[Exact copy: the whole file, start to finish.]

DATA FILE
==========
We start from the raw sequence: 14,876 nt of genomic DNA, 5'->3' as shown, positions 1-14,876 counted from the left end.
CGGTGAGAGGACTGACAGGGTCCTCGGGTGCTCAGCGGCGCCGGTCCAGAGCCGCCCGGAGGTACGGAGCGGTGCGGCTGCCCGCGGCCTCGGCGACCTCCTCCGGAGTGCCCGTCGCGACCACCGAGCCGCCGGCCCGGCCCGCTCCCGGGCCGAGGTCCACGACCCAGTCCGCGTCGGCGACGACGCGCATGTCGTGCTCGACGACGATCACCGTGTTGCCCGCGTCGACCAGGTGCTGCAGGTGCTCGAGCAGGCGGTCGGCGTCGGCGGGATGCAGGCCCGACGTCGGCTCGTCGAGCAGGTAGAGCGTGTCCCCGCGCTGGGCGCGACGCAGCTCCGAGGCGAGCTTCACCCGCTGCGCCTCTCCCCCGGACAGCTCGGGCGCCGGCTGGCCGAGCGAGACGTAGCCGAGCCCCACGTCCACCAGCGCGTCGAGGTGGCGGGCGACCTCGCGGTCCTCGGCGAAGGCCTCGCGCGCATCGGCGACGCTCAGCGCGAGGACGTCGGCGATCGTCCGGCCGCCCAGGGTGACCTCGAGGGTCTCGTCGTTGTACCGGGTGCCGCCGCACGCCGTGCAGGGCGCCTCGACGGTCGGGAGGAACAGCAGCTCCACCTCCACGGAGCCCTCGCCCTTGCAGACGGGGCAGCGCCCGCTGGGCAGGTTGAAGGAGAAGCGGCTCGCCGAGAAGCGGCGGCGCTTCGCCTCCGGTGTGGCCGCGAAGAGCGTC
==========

We start from the raw sequence: 14,876 nt of genomic DNA, 5'->3' as shown, positions 1-14,876 counted from the left end.
CGGTGAGAGGACTGACAGGGTCCTCGGGTGCTCAGCGGCGCCGGTCCAGAGCCGCCCGGAGGTACGGAGCGGTGCGGCTGCCCGCGGCCTCGGCGACCTCCTCCGGAGTGCCCGTCGCGACCACCGAGCCGCCGGCCCGGCCCGCTCCCGGGCCGAGGTCCACGACCCAGTCCGCGTCGGCGACGACGCGCATGTCGTGCTCGACGACGATCACCGTGTTGCCCGCGTCGACCAGGTGCTGCAGGTGCTCGAGCAGGCGGTCGGCGTCGGCGGGATGCAGGCCCGACGTCGGCTCGTCGAGCAGGTAGAGCGTGTCCCCGCGCTGGGCGCGACGCAGCTCCGAGGCGAGCTTCACCCGCTGCGCCTCTCCCCCGGACAGCTCGGGCGCCGGCTGGCCGAGCGAGACGTAGCCGAGCCCCACGTCCACCAGCGCGTCGAGGTGGCGGGCGACCTCGCGGTCCTCGGCGAAGGCCTCGCGCGCATCGGCGACGCTCAGCGCGAGGACGTCGGCGATCGTCCGGCCGCCCAGGGTGACCTCGAGGGTCTCGTCGTTGTACCGGGTGCCGCCGCACGCCGTGCAGGGCGCCTCGACGGTCGGGAGGAACAGCAGCTCCACCTCCACGGAGCCCTCGCCCTTGCAGACGGGGCAGCGCCCGCTGGGCAGGTTGAAGGAGAAGCGGCTCGCCGAGAAGCGGCGGCGCTTCGCCTCCGGTGTGGCCGCGAAGAGCGTC